The Biden Plan: President-Elect Biden’s plan has changed slightly since May. His current plan is detailed below.

  • Forgive up to $10,000 of student debt for certain borrowers, excluding graduate program borrowers and private student loans.

  • Eligibility limited to borrowers from public colleges and universities, historically black colleges and universities, and private minority-serving institutions.

  • Eligibility would further be limited to borrowers who earn an income of less than $125,000 per year.

Of the presented plans, Biden’s is the most conservative.  That being said, each plan entails massive government spending through direct payments to borrowers, or on behalf of borrowers. Yep, more money printing. 

Hold onto your butts. The inflation train cometh. 

Sanders and Warren had planned to pay for their respective forgiveness plans through tax programs. Warren proposed a broad tax across the wealthy (which has certainly been effective in the past, wink wink nudge nudge) and Sanders planned a Wall Street tax on stock, bond, and derivative trades. 

Biden plans to raise taxes on households earning more than $400,000 per year, which may be put towards student loan forgiveness.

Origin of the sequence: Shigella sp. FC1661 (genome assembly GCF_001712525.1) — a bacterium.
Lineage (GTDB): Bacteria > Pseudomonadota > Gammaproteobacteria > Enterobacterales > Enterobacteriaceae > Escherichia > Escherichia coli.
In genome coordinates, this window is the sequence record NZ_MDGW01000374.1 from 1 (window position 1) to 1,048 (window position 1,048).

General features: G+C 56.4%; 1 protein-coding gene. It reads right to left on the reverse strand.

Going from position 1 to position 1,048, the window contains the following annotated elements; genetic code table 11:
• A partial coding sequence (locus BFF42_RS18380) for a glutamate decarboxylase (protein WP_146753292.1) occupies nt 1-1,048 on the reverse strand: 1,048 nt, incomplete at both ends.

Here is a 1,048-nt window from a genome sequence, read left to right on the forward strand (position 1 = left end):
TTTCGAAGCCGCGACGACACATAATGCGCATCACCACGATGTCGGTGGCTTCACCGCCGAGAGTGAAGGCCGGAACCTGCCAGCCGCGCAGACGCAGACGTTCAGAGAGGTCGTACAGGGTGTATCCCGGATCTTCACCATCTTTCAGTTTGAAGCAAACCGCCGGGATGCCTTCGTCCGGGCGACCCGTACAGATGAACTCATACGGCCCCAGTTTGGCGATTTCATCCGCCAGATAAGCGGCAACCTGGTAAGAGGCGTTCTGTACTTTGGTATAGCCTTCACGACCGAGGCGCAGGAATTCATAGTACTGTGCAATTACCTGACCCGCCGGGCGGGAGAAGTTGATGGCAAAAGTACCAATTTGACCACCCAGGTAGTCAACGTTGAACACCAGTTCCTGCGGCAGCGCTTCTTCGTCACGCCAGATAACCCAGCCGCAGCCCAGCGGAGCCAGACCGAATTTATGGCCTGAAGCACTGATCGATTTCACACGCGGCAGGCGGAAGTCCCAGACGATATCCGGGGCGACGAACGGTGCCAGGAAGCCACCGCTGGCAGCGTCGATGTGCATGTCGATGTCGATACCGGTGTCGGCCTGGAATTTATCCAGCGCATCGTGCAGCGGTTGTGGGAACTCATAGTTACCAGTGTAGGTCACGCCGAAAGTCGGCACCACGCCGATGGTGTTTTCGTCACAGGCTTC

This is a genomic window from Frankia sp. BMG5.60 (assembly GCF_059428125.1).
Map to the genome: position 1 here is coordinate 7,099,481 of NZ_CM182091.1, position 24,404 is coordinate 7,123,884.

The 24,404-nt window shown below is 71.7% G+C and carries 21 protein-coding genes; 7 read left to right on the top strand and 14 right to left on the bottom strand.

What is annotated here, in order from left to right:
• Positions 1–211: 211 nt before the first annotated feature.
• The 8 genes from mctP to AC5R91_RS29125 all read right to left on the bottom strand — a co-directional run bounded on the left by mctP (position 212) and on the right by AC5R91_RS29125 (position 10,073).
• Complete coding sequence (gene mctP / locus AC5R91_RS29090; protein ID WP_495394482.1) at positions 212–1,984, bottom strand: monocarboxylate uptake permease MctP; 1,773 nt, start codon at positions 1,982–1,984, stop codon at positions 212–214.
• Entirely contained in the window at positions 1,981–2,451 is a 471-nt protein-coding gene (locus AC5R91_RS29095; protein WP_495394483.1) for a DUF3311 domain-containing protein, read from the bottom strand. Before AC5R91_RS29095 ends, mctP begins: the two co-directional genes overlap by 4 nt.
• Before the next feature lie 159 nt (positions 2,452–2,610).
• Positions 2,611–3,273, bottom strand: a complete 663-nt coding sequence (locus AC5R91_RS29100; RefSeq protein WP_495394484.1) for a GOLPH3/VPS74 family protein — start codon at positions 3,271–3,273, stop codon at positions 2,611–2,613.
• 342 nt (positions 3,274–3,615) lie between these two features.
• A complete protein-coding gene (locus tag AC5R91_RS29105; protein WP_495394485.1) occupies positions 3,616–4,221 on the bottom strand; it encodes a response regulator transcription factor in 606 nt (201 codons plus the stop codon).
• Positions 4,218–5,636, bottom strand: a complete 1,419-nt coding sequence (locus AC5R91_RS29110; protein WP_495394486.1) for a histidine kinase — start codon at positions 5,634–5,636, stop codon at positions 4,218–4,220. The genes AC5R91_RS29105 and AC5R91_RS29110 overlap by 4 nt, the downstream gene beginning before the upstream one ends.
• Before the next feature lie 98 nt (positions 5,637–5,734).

It won’t be pretty, however. Wealthy Americans will decry the taxes as taking their money to pay for the school of those who didn’t earn it. If anything, this will push the wealthy to incorporate overseas and in income tax-friendly areas at a higher rate, only exacerbating the problem and widening the wealth gap. 

Student Debt Forgiveness as Stimulus

According to a study conducted by the Committee for a Responsible Federal Budget, cancelling student debt is poor economic stimulus. 

By several economists estimates, cancelling $1.5 trillion of student debt would have an economic multiplier value of roughly 0.23 times. This means that for each dollar of student debt cancelled, 23 cents is generated. 

Running the numbers further, this equates to a near-term lift of the economy totaling $360 billion, but at a cost of $1.5 trillion. 

Yikes.